Sunday, July 14, 2013


That wasn’t the question that I was asked. I was asked, “What should my business policy be on service dogs?” but I can read between the lines. What she meant was: “what should I do if the dog poops or bites?” But, as long as we’re using nice terms like “policy” I will start there:

While you should train your staff on the laws around service animals, you don’t need to post a policy or make any effort to inform your customers of a policy. In fact, you should avoid anything that treats any one customer (abled or disabled) differently from other customers.  
If a customer comes in your place of business with an animal (where animals are not normally allowed) and it is not obvious that the animal is a service animal you may ask whether or not the animal is a service animal. But,
  • You do NOT ask for any credentials.   
  • You do NOT ask for a demonstration of the animal’s work/abilities.  
  • You do NOT ask for any information about the nature of the person’s disability.  Sometimes people with a legitimate need for a service animal will not appear disabled.  For example, a person may have a dog who’s sole purpose is to alert other people when his master is having a seizure.  If necessary, you may ask what tasks the animal performs, but this is tricky because you do not want to appear to be asking about the nature of the person’s disability and, in most cases, your policy should just be to assume the animal is needed to perform some task and it is none of your business why.
  • You do NOT require a person to sign any promise to supervise or care for their animal.
  • You do NOT require a person to sign any document regarding their liability in anticipation that their animal may injure people or property.
  • You do NOT require that owners of service animals pay any advance cleaning fee or security deposit  or other similar fee that customers without service animals are not required to pay.
Now, let’s get down to it. What if the dog poop or bites?
You treat people with service animals the same as any other customer. If the service dog soils the floor and you have an established policy in place that if any customer (or their child) soils the floor they must pay a fee for you to clean it up then you may apply this policy. Although owners of service animals are supposed to clean up after their animals, you may not have a clean up fee policy that only applies to service dogs.

If a service animal harms someone (like a dog bite) you treat it the same as if any of your customers (or their children) did the same. If the situation calls for it, you hold them liable, you call the police, etc. The idea is that you are not treating any customer differently than any other.

In general, a safe policy is to treat the customer as if their animal were not there at all. You are not required to offer any care or supervision for the animal and you should assume that the owner has that responsibility under control. If the animal is causing a problem or you believe that the animal is not being cared for, you should first ask the owner to care for and/or supervise their animal. If they refuse and the problem that the animal is causing is one that would normally require a customer to be removed from the premises, you may require them to remove the animal from the premises. Once the animal is removed you must allow the human customer to stay, unless they too are violating established policies.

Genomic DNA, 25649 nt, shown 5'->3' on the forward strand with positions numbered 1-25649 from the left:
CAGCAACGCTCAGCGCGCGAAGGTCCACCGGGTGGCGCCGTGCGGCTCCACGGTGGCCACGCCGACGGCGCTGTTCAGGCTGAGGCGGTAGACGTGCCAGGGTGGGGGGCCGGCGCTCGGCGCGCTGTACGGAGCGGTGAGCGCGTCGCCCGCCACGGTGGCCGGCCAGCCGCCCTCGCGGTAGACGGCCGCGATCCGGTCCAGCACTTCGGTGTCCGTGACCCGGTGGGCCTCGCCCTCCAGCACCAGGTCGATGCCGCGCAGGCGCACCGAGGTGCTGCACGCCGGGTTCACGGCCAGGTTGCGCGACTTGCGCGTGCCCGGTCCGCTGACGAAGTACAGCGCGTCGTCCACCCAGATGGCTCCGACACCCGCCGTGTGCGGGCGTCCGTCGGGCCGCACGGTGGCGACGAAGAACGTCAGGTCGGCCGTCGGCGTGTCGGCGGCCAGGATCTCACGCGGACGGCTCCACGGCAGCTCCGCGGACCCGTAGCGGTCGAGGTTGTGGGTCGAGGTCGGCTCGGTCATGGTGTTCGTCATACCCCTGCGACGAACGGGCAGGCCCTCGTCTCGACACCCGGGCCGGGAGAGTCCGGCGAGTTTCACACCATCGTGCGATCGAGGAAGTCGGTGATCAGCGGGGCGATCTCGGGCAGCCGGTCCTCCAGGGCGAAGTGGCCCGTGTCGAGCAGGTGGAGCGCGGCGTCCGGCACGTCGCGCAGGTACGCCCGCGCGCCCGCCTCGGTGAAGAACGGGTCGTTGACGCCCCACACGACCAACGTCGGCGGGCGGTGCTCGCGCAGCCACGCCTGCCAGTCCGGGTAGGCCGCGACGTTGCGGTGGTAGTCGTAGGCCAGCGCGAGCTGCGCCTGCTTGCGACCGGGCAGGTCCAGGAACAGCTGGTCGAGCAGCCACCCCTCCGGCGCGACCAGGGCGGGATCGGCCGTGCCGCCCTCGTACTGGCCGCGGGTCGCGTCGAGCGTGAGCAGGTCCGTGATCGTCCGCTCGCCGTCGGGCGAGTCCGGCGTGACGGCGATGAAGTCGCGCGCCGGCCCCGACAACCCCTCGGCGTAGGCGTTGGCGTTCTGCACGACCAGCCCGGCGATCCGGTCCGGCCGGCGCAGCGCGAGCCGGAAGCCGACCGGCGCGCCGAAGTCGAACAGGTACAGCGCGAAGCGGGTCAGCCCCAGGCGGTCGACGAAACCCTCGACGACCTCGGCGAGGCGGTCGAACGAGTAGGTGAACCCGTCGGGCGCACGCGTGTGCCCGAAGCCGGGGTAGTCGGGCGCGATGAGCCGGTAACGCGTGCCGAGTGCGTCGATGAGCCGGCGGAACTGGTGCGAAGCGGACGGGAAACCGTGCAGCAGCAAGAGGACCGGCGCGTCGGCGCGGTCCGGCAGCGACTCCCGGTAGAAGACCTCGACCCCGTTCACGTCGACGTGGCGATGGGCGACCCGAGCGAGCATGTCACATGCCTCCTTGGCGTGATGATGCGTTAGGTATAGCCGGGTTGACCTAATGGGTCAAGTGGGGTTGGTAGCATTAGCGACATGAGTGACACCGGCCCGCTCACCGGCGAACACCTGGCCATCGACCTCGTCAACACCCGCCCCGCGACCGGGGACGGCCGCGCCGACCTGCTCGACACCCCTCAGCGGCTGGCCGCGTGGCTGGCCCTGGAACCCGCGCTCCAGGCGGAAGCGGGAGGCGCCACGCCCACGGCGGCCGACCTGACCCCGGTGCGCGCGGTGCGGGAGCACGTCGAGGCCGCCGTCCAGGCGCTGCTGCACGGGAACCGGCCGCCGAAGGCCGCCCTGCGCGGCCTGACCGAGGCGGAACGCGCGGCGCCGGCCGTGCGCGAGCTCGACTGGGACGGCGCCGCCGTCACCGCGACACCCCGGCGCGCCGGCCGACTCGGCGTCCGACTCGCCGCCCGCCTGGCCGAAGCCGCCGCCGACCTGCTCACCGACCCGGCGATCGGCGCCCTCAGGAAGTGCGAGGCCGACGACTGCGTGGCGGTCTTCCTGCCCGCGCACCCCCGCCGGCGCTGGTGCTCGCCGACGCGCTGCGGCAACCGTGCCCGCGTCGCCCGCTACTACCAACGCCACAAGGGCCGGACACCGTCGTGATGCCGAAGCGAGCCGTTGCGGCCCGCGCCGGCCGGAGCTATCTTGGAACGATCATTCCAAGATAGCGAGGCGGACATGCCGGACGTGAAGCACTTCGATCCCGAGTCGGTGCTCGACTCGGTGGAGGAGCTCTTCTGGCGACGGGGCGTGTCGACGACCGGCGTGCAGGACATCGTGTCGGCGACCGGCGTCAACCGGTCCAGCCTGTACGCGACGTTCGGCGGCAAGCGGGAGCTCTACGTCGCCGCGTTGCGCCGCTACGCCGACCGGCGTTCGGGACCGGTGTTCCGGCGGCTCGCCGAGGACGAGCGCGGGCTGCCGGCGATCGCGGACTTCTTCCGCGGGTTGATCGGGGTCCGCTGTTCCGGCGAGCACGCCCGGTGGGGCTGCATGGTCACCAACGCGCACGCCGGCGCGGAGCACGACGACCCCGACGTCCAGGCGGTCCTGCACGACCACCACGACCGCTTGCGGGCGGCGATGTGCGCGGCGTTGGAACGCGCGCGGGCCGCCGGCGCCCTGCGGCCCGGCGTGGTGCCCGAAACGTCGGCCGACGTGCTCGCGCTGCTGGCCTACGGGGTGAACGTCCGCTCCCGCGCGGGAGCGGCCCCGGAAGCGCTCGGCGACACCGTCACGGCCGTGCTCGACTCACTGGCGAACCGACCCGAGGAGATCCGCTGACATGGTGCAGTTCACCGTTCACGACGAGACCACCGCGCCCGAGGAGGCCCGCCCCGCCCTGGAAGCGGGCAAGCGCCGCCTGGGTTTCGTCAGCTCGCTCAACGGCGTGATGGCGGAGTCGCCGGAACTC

It may be helpful for you to think of the service dogs as kids. You don’t require parents to sign additional waivers, pay security deposits, or sit in different sections than your other customers (I know right now you are thinking that these are all great ideas, but trust me, they are bad ideas) so don’t require these things of service animals. If you own a movie theater treat a barking service dog with the same policy you have for crying babies. If you own a restaurant allow the animals to go wherever the kids go (except, of course, there is no age restrictions for animals) so if you don’t let customers in the kitchen you don’t have to let the service animal in the kitchen.

Also, you may notice that I’ve been using the term “animal” instead of “dog”— that is because under the federal Americans with Disabilities Act miniature horses count! Check out these adorable miniature horses, for example, from The Guide Horse Foundation

Although the federal law only cover dogs and miniature horses your state, county or city may have even broader definitions of service animals. So, if someone comes in with an official looking monkey make sure to check your local regulations before denying them access.
For further research here is the most recent ADA briefing and their FAQ.


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